The Real Impact of Elder Financial Exploitation


The COVID–19 pandemic has painted a fractured portrait of how the world treats its elderly population. At the height of the pandemic, communities worldwide halted everyday life, enforcing stay-at-home orders and social distancing recommendations that shuttered businesses, emptied streets, and slowed economies to the point of recession—in large part to protect senior citizens, who are among those with the highest risk of dying from a COVID–19 infection.

Yet, these efforts clash with the daily reality of senior citizens who have been the unwilling subjects of one of the most pervasive forms of elder abuse: elder financial exploitation. And now, with social distancing measures forcing people who are 65 and older to stay home and turn to others for help purchasing supplies and food—characteristics common among elder fraud victims—the
risk is greater than ever before.

The abuse is so pervasive that physicians and academic scholars have called it a “burgeoning public health crisis.” It’s estimated that five million seniors are financially exploited every year, incurring anywhere between $2.9 and $36.5 billion in personal financial losses annually. Losses of this magnitude are troubling—even more troubling is just how difficult it is for the government,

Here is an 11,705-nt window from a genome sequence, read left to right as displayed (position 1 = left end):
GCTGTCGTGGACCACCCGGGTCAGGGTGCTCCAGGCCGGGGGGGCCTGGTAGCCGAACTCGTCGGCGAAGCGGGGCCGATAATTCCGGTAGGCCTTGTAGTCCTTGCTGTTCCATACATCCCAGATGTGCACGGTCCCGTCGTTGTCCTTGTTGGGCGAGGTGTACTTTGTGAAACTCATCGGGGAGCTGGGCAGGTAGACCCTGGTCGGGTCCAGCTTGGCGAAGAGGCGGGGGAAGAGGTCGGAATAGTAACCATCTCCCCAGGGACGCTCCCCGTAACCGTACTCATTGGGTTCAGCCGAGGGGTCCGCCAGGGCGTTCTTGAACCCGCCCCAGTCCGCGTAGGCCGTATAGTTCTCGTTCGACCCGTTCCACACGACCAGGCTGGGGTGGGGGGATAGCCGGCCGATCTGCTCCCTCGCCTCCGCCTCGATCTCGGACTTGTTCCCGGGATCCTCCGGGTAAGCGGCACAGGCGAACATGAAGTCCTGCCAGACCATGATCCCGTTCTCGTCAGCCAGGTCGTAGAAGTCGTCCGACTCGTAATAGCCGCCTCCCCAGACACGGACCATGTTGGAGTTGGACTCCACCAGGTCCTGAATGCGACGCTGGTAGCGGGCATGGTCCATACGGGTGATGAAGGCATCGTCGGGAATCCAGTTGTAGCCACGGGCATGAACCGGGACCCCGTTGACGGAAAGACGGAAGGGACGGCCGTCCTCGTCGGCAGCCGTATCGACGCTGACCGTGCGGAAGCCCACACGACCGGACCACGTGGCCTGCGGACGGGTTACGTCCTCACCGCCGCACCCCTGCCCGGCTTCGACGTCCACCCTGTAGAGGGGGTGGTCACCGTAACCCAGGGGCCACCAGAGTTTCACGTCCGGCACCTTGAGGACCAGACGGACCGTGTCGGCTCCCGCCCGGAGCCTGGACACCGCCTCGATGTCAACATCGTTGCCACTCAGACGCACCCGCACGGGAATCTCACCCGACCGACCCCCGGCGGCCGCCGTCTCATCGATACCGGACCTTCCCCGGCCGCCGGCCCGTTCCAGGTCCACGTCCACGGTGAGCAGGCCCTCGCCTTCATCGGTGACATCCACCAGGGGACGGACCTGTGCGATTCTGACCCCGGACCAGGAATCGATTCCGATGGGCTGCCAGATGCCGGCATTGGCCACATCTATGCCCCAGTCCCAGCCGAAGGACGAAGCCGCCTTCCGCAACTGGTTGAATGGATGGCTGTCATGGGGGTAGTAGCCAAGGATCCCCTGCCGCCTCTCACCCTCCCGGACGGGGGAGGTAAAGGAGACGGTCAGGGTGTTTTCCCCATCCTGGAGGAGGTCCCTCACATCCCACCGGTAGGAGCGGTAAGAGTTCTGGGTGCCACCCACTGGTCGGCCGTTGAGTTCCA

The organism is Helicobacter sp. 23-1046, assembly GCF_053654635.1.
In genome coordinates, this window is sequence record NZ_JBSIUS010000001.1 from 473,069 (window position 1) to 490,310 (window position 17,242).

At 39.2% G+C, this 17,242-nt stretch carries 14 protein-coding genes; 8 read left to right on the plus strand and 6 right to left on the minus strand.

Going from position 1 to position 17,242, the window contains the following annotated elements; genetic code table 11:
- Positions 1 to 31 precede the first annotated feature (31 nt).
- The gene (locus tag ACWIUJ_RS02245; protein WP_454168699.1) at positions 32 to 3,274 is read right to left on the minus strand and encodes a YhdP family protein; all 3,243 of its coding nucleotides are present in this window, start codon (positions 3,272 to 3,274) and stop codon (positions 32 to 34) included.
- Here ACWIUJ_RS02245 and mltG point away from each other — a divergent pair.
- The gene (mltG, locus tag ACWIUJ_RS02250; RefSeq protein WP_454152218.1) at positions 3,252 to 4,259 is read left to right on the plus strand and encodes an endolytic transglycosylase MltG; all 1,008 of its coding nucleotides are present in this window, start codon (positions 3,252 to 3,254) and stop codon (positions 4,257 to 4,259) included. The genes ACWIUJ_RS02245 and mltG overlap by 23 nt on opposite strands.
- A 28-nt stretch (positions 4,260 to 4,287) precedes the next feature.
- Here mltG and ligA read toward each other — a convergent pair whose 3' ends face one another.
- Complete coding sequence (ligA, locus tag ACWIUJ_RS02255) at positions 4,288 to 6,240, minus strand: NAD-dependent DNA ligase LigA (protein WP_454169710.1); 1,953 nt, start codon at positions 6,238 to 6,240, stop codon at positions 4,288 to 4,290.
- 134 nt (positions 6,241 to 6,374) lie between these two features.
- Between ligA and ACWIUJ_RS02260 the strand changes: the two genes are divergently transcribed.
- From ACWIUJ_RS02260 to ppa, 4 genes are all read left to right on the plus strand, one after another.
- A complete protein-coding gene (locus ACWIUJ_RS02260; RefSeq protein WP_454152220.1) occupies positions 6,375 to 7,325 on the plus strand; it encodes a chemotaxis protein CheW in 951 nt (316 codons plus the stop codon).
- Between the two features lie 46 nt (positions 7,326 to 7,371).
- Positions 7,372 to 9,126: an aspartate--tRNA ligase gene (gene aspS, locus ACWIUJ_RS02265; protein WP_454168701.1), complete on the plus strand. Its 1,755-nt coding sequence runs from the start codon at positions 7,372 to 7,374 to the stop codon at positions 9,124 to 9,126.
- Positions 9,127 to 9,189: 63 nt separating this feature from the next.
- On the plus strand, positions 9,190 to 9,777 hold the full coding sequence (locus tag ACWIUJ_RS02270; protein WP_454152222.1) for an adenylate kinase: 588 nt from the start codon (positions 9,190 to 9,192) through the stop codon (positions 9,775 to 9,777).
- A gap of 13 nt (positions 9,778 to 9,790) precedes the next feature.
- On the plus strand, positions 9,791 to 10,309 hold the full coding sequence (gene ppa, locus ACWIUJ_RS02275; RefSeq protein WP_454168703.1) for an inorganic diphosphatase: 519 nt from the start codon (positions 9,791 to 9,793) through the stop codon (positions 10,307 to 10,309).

law enforcement, and public agencies to calculate a consistent figure.

However, the financial damages of elder financial exploitation don’t even begin to touch the mental and emotional anguish victims experience. Elders, who are already in their waning years in terms of cognitive acuity, are crippled both socially and emotionally. Families are torn apart. And, in some cases, victims become so bereaved and alienated they consider taking their own lives.

In this paper, PlainsCapital takes a look at three real-life cases of elder financial exploitation to show just how damaging this form of elder abuse can be. Then, we define the problem and its scope, provide you with insight into why scammers target seniors, and review what our public and private institutions are doing about it. Finally, we’ll provide you and your loved ones with useful tips on how to recognize, avoid, and report elder fraud.

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